Sure, once here we all know what we'd LIKE, and what we WANT, but do any of us know what we NEED?
I personally believe that life is a school. We don't go to school forever, but we need it for the time we have it. And just as when we went to school as children, we probably didn't want spelling and arithmetic and we didn't like geography - but we got it because we NEEDED it.
I believe we choose the circumstances of our lives because they suit our needs - they provide us with the opportunity to learn what we need to, or to repay our (gasps! dare I say the word?) karma.
Most of us don't know why things happen the way they do. The one we care for may have been someone we injured in a previous lifetime, or perhaps we just lived a self-indulgent lifetime and needed to learn selflessness this time around. The best we can do with what we have is to accept and provide with us much love and tolerance as we can, and maybe we'll get to do those things we want to next time around.
But hey, that's just my philosophy.
I think that you have
Posted: Thu Jul 15, 2010 1:17 pm
I think that you have summed that up brilliantly, thanks
nb:* when I wrote this I was replying to Littleratchet's post *
I have learnt that it
Posted: Thu Jul 15, 2010 1:46 pm
[I personally believe that life is a school. We don't go to school forever, but we need it for the time we have it. And just as when we went to school as children, we probably didn't want spelling and arithmetic and we didn't like geography - but we got it because we NEEDED it.
I believe we choose the circumstances of our lives because they suit our needs - they provide us with the opportunity to learn what we need to, or to repay our (gasps! dare I say the word?) karma. ]quote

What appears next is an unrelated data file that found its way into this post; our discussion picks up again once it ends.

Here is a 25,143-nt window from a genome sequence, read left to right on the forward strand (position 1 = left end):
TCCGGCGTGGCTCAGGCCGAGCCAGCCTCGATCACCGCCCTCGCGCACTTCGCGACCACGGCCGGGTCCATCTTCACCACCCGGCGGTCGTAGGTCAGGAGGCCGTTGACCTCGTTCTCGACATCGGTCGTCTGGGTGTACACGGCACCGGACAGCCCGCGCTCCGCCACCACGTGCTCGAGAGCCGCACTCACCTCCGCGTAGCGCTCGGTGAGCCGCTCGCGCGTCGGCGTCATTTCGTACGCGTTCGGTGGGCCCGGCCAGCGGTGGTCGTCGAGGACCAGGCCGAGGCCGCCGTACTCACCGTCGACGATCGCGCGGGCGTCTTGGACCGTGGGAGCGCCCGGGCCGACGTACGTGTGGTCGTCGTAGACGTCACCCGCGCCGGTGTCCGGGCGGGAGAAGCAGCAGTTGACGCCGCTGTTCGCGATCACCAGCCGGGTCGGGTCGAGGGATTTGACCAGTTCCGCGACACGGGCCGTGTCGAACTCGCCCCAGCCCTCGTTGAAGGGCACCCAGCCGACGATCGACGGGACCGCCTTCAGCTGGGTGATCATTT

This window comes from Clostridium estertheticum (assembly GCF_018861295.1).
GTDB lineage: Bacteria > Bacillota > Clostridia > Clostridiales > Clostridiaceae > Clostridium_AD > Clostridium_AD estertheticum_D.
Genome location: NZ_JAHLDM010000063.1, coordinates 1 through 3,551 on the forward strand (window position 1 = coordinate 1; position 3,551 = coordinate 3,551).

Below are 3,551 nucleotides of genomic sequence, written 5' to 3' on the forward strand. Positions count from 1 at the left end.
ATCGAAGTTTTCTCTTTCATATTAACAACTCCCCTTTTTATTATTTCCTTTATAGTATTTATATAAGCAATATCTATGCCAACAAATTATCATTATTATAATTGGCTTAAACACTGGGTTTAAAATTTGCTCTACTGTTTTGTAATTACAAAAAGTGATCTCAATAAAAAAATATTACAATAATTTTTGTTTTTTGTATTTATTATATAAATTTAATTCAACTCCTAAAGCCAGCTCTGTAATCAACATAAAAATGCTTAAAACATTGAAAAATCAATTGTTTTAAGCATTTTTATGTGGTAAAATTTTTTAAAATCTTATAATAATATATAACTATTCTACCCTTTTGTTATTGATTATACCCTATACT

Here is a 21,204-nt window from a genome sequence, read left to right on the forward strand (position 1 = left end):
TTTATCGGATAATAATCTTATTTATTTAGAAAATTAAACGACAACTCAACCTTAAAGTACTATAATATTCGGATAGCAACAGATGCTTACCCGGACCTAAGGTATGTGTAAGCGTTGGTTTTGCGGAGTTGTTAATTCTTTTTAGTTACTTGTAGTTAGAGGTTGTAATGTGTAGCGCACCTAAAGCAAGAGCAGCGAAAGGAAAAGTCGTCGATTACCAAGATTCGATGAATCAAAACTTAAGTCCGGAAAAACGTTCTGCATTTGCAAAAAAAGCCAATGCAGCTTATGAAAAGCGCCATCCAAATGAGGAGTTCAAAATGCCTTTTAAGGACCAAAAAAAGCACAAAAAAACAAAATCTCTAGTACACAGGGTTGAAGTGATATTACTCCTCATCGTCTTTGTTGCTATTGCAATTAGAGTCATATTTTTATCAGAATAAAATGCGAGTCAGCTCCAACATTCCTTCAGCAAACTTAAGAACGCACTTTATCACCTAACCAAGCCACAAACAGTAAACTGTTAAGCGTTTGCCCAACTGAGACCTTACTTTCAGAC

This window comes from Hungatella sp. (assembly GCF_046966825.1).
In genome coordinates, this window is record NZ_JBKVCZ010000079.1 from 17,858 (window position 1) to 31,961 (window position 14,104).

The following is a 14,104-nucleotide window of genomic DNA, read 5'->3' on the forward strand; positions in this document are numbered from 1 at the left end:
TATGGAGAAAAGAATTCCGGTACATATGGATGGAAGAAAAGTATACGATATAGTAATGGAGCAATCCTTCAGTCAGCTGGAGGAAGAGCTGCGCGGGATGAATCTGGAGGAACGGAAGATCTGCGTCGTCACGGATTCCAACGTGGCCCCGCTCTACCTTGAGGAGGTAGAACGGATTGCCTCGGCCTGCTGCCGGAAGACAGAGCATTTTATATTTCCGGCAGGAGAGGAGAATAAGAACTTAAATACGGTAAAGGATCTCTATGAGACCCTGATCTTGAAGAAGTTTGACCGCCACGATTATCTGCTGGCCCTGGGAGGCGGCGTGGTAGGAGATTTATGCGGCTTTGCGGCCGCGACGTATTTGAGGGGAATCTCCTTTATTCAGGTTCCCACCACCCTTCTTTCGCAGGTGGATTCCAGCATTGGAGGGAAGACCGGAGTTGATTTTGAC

I have learnt that it is possible to go through the motions each day with a broken aching heart, with a body that crawls out of bed and does everyday things. I have made friends with mothers and fathers that I wish I had never heard of(and they wish the same of me), because we have lost a child. I have learnt that I want to die, but my body won't let me. I have learnt to accept that other people do not want to talk about my son,even though that is all I want to do. I have learnt that all bereaved parents, whoever they are, feel the same way. (The comedian Stan Laurel kept his son's ashes on his office desk. Every morning he would go and touch the glass jar holding them,before going out to make the world laugh.)
I have learnt that, but it is a lesson I do not want to accept.
No lesson in school was ever this hard, or this long. It is a lesson that will last for the rest of my life.One third of my heart is wherever Rhys's soul has gone to. That will never come back, I cannot be the person I was when my family was an intact one.
My sister is the only person to find the right words for me. She says that I should look on every month of my life now, as one month nearer to seeing Rhys again, if there is an afterlife.
(very big loving hugs
Posted: Thu Jul 15, 2010 1:56 pm
(very big loving hugs to you)
One third of your heart has gone to wherever Rhys's soul has gone. I understand totally and I'm sure everyone in here does as well.
I can assure you of one thing - there IS an afterlife, Rhys IS happy and healthy, and you WILL see him again. I don't say this based on a dogmatic religious faith, but from many first-hand experiences - this is neither the time nor the place to go into them.
Rhys wants you to be happy, and he knows you're not. I know it's difficult, but live the life HE wants you to live and know with absolute certainty that you'll see him again one day.
Many blessings to you, Lazydaisy
Lazydaisy, you have posted exactly
Posted: Thu Jul 15, 2010 4:37 pm
Lazydaisy, you have posted exactly how I feel, only my heart is half a heart, I have
never heard anyone say that I thought it was only me, my daughter is my lifeline here
and my son has my thoughts wherever he is now.
Thank you for posting, it has made me feel a little better knowing someone, just
one person thinks the same as I do. I lost mine 11 years ago, on 17th August this year
he would have been 32 years old.......you are in the first stages of grief, and my heart
goes out to you ((((((((((hugs)))))))).